Has the Northern Ireland Assembly become dull?
The retirement of some of the big names from Stormont politics has led to complaints that the Northern Ireland Assembly has become too dull.
It may be the most stable government in Northern Ireland for a generation, but some believe it is too boring.
In recent years a number of household names have either retired from politics or left Stormont.
These include former DUP leader Ian Paisley, Sinn Fein President, Gerry Adams and Nobel peace prize winners John Hume and David Trimble.
At the same time, some of the most colourful speakers of recent times are no longer in the assembly, such as Ulster Unionist John Taylor, the SDLP's Seamus Mallon, the unionist Bob McCartney and the late David Ervine, former leader of the PUP.
The peace talks chairman, former senator George Mitchell, recently brought his son, Andrew, to watch a Stormont debate but left early after the teenager complained of boredom.
Senator Mitchell was delighted with what he saw; he said it proved that normal politics had been established.
So does it matter if politics is dull, as long as it delivers?
Monica McWilliams, a former assembly member for the Women's Coalition, believes Stormont should be judged on results rather than personalities.
She said: "I think it's really important to have a new generation of politicians.
"Unfortunately, everyone thinks it's very easy to have a go at politicians. They work night and day, they don't often get the credit for that.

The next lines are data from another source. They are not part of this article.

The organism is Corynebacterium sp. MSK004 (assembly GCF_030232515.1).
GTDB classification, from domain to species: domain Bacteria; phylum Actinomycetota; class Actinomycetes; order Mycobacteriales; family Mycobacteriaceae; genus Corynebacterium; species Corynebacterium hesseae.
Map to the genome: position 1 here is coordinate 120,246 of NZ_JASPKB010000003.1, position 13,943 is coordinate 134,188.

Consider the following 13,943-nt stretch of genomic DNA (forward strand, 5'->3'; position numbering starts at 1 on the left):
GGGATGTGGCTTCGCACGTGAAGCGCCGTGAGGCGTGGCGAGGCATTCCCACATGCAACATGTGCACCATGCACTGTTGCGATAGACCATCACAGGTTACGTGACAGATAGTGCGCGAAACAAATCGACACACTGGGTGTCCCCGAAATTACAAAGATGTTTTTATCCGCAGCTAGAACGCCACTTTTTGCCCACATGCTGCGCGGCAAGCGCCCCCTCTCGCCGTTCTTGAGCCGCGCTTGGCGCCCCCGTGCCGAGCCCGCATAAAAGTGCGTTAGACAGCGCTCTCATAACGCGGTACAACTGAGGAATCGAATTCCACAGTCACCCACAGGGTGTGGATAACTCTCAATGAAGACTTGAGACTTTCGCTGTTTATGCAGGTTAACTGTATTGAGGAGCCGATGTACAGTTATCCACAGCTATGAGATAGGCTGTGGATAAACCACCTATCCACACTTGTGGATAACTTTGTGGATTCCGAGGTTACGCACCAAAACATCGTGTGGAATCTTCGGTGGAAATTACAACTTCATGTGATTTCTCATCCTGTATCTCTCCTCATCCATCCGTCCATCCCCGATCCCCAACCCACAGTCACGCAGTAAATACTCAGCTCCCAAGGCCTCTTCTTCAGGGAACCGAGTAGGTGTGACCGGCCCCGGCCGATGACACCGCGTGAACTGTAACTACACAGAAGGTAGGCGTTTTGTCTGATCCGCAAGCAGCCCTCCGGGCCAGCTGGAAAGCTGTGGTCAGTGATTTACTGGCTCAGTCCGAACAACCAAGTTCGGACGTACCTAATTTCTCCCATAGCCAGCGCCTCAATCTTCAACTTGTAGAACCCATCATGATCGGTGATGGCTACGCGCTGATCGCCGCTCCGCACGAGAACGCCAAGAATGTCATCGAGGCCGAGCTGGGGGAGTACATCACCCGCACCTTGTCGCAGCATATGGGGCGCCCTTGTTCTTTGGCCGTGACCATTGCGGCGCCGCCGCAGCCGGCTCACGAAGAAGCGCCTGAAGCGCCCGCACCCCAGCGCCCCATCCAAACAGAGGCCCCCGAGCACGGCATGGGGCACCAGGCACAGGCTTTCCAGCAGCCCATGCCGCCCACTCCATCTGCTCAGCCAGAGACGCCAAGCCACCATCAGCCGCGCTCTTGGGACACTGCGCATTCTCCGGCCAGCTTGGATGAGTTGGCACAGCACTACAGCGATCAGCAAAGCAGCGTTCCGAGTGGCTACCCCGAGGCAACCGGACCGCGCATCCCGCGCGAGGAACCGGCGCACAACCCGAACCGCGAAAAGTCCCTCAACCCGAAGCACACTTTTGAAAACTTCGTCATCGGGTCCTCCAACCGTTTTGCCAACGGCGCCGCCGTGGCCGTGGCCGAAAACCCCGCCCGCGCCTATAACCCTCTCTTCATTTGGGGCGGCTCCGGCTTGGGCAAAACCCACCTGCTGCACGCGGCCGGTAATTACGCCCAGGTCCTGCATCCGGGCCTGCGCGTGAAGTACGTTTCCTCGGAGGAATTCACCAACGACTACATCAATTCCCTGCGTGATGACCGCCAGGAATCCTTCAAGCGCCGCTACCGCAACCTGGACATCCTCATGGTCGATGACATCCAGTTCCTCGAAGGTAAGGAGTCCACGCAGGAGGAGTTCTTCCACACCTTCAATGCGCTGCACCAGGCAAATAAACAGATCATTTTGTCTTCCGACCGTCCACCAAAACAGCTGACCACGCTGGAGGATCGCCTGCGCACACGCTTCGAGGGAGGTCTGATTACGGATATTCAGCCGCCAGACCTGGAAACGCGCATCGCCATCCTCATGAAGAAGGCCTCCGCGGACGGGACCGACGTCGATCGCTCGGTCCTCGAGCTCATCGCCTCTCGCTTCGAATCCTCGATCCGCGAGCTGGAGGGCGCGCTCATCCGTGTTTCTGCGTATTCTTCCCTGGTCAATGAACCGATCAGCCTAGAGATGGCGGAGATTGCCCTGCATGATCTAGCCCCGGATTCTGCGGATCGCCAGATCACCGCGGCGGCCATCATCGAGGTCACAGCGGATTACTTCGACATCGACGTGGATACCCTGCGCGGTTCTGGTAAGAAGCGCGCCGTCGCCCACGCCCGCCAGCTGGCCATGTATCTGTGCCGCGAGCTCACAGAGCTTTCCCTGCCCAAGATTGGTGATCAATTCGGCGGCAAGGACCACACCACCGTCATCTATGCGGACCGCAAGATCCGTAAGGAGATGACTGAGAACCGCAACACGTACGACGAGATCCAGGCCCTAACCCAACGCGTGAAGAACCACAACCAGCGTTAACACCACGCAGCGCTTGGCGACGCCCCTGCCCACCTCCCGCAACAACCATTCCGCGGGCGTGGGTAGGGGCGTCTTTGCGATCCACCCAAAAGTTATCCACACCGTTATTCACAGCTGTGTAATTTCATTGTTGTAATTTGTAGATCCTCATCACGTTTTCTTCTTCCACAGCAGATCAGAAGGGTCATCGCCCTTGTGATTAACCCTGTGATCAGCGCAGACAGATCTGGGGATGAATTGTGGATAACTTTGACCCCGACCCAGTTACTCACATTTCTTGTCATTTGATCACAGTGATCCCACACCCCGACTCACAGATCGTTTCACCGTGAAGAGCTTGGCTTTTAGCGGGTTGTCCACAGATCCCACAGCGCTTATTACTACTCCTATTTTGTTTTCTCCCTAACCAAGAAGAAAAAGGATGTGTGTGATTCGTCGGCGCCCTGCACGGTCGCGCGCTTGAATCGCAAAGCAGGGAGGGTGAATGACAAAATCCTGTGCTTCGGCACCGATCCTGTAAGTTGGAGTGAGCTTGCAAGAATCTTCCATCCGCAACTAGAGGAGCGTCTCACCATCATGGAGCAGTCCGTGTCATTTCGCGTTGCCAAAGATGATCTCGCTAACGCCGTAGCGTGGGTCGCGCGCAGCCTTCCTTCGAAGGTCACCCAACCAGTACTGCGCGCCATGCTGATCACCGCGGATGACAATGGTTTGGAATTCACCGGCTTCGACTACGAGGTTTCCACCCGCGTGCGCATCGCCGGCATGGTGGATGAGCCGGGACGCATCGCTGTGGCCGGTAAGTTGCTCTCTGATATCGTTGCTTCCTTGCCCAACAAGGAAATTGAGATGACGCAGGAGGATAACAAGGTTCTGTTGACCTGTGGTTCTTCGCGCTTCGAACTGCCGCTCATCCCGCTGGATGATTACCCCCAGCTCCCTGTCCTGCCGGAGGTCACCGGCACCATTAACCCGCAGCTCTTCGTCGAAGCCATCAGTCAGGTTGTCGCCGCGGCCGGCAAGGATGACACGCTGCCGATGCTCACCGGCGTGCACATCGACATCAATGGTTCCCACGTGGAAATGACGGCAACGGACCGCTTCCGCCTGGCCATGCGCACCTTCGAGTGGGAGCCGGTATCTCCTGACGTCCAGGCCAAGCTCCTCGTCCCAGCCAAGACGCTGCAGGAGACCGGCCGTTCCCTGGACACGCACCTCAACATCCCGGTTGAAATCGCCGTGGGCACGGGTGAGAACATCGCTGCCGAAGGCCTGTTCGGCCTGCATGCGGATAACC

"If you go to any assembly or legislative body in the world, it is boring. That's just the nature of legislative bodies."
The former UK Unionist leader, Bob McCartney, believes the politicians at Stormont could do much better.
He said: "They're dull, boring and second rate.
"They get up and they read a prepared statement that has no connection with what has gone before and even less with what is to come.
"Churchill used to say a good speech was a sustained logical argument, presented in the most attractive language possible.
"Now if you use that as your criteria for colour, there's very little colour in the assembly."
But is the lack of colour more to do with the stability of politics than the people involved?
Was the era of Paisley, Adams and Hume really a more charismatic political age?
The artist Noel Murphy who painted the portrait of the first assembly, which was unveiled in 2003, reckons the passage of time can colour views of the past.
He said: "The eyes of the world were on us. It's a great place when you're in the sunlight.
"Clinton was a friend and Mandela. But when the eyes of the world go away, being in the shadows is a much colder place.
"The personalities weren't necessarily charismatic, the events were.
"Today it's bland because the events are, not necessarily the characters."
Not everyone will agree with the County Antrim artist.
Draw your own conclusions.